Father Brown—The Murderer in the Mirror
John Goodrum, adapted from the mysteries of G K Chesterton
Tabs Productions and Theatre Royal Nottingham
Theatre Royal, Nottingham
The fictional Roman Catholic priest Father Brown appeared in 53 stories published between 1910 and 1936. In recent years, the character’s popularity has risen mainly due to Mark Williams’s portrayal of the amateur detective on BBC Television.
John Goodrum of Rumpus Theatre Company realised that G K Chesterton’s creation was greatly admired and in 2016 he came up with Father Brown—The Curse of the Invisible Man.
Now Goodrum has penned a second tale, Father Brown—The Murderer in the Mirror which is one of the plays in the 2021 Colin McIntyre Classic Thriller Season at Nottingham’s Theatre Royal.
Goodrum specialises in taking works from famous writers and turning them into plays that his company can take on tour. His more recent writings include The Black Veil, based on a Charles Dickens short story, The Ghost’s Touch! which started life as a Wilkie Collins short novel and Sherlock Holmes—The Scandal of the Scarlet Woman, a production in the style of Sir Arthur Conan Doyle.
Father Brown—The Murderer in the Mirror involves a famous producer being found dead just before the opening of his latest West End show. Father Brown is invited to watch the dress rehearsal which is cut short when two shots are fired.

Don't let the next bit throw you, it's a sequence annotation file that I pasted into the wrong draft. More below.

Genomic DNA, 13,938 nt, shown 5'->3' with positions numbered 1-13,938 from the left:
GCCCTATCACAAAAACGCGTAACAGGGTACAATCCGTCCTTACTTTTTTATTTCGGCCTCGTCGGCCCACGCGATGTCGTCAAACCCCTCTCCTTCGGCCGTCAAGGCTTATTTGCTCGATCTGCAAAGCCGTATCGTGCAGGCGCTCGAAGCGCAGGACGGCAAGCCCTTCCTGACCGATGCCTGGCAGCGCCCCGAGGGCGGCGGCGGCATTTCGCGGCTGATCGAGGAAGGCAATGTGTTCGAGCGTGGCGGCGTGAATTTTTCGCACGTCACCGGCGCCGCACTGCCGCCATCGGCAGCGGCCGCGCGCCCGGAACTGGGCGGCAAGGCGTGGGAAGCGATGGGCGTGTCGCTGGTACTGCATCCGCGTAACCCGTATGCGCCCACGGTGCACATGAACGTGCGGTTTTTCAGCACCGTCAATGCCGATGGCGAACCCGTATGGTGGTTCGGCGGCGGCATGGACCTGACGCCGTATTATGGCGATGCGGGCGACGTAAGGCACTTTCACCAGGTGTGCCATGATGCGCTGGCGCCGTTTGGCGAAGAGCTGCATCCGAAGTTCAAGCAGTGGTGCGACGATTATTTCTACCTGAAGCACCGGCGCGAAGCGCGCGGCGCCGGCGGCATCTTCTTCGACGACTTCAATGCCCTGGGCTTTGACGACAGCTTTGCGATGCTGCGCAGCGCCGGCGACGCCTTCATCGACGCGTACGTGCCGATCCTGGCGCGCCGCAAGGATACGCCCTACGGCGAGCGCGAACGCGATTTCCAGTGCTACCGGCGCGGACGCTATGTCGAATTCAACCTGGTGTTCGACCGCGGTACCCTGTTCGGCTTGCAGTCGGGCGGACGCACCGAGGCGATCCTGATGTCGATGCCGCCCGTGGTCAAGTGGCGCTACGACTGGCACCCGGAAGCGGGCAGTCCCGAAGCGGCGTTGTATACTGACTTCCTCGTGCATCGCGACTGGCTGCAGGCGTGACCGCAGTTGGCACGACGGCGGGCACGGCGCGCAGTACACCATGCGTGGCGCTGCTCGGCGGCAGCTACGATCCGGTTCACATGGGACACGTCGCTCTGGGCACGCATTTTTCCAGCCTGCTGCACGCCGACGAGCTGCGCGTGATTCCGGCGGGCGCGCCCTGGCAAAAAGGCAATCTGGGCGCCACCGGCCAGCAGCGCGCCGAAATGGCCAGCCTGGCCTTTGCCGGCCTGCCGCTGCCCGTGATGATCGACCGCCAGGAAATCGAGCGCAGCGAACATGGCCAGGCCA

Father Brown discovers a shattered mirror in the producer’s dressing room and decides that not everything is as it seems. He has to work out who the murderer is—no easy task when most of the suspects were on stage at the time.
Father Brown is played here by John Lyons, best known as Detective Sergeant George Toolan in the ITV series A Touch of Frost in which he appeared for 18 years alongside David Jason.
I have to confess that Lyons is ideal for the role of the religious man who is a good listener and solves crimes through intuition rather than sifting through physical, incriminating evidence.
The 77-year-old Lyons portrays Father Brown as a clever, caring cleric whose experience of meeting people from all walks of life gives him an unrivalled understanding of human nature.
Goodrum himself plays producer Mundon Mandeville who is concerned that the opening night of his new show may not go ahead because his Italian star has locked herself in her dressing room. A fine performance from Goodrum who was clearly thinking about taking on the role when he wrote the piece.
There are strong contributions from Karen Henson as Miriam Mandeville, Mundon’s wife with secrets she does not want revealed; Christopher Brookes as Norman Knight, the young actor who jumps to all the wrong conclusions when trying to work out who the murderer is; and Lara Lemon as Susie Sands, the stage manager who knows she can do a better job than the unseen Italian actress who cannot remember her lines. The three of them really ham up the rehearsal for the play within a play, giving little doubt as to why Mandeville’s shows were making little money.
David Gilbrook completes the cast as Sam, the stage door keeper, and also designs the sound, building up the tension throughout.
Cosy crime, the genre in which scenes of grotesque violence are frowned on, is derided in some quarters. But if there were more stories like Father Brown—The Murderer in the Mirror, I’m sure audiences would get into the habit of seeing them.
Reviewer: Steve Orme